Our mind and skin are very much connected. This is now being referred to as Psychodermatogy. Psychological stressors such as chronic depression, stress, anxiety and post-traumatic stress disorder (PTSD) have been known to increase flare ups of acne, rosacea, psoriasis, hives, eczema and vitiligo (depigmented white spots on the skin).
According to Shelley Sekula-Gibbs (MD Professor of Dermatology), studies show that “at least 30% of all dermatology patients have some underlying psychological problem that often goes unaddressed”.
Constant stress increases the production of our stress hormone ‘cortisol’. This then triggers inflammation and can also throw off other hormones in our body. Increased inflammation is not good news for inflammatory skin disorders.
Stress can also disrupt the balance between the good and bad bacteria in our gut. As we know, our gut health can also cause havoc with our skin. See Gut Article
When cortisol levels backfire, it can lead to over activity of oil glands in our skin. The sebaceous glands on the face and neck produce excess sebum, and our pores are more likely to become blocked. Bacteria loves to harvest in these blocked pores, which causes pimples.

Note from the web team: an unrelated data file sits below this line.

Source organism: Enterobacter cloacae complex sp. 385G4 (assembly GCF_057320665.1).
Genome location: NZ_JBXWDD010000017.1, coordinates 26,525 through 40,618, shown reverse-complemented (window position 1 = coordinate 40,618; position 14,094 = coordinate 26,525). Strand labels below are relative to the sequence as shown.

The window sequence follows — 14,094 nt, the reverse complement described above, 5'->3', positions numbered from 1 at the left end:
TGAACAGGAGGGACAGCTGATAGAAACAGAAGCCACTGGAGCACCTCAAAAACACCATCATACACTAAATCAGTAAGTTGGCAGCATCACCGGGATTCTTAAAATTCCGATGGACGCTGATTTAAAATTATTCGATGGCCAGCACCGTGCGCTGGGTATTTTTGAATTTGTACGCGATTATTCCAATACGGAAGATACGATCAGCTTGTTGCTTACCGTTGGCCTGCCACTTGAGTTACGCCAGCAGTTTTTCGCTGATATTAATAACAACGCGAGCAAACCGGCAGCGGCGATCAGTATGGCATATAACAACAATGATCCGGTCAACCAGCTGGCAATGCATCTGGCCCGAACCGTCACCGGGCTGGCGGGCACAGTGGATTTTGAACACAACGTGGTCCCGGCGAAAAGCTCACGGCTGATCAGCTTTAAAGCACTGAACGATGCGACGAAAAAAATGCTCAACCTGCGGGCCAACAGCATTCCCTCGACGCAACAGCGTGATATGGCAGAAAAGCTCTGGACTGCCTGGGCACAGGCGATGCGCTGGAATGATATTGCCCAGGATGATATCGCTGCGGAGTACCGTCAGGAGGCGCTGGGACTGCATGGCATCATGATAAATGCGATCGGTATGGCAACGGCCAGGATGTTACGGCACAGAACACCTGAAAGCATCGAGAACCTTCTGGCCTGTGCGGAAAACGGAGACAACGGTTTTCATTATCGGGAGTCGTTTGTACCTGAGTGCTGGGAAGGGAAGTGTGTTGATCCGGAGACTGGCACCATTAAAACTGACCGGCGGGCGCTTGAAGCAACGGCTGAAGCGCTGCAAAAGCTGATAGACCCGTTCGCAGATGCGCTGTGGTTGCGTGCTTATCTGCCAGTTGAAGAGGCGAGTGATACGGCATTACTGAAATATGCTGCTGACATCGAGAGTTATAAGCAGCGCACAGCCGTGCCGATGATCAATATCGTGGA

Anxiety & other Psychological Conditions can also make it harder to sleep. Studies have shown that sleeplessness seems to have an effect on our skin’s ability to heal. This can then negatively effect skin conditions such as eczema, psoriasis, acne etc.
What else we know about Stress (and other Negative Emotions)
- When we are anxious or stressed, it becomes much harder to ignore negative sensations, like itching caused by eczema and psoriasis.
- For psoriasis sufferers – the immune system really over-responds to stress hormones— which can lead to major flare-ups.
- Stress hormones also trigger our body’s “fight or flight” response. Blood, oxygen and nutrients are directed to vital areas such as our muscles so that they are ready for action. This means that our non-vital areas such as our SKIN miss out.
- Cortisol inhibits our bodies repair and healing process. This is not ideal for flare-ups of any inflammatory skin conditions.
The Viscous Cycle
Flare-ups of Skin Conditions such as acne and psoriasis can then cause a person to experience more stress, continuing the cycle.
What Can Help
Finding ways to cope with underlying psychological issues (such as stress) can have a very positive impact on improving skin conditions.
- hypnosis is an option for some people
- Get more sleep
- deep breathing exercises
- seek help from a professional
- some people fin essential oils useful
A Great Read
‘first, we make the beast beautiful’ by Sarah Wilson
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